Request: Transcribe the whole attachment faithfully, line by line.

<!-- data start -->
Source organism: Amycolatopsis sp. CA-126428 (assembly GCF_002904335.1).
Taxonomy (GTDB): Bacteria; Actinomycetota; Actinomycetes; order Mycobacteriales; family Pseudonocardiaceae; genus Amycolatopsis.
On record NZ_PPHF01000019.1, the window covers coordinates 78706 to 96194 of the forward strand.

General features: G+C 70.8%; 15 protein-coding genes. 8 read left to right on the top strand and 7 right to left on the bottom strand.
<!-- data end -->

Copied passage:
Source organism: Amycolatopsis sp. CA-126428 (assembly GCF_002904335.1).
Taxonomy (GTDB): Bacteria; Actinomycetota; Actinomycetes; order Mycobacteriales; family Pseudonocardiaceae; genus Amycolatopsis.
On record NZ_PPHF01000019.1, the window covers coordinates 78706 to 96194 of the forward strand.

General features: G+C 70.8%; 15 protein-coding genes. 8 read left to right on the top strand and 7 right to left on the bottom strand.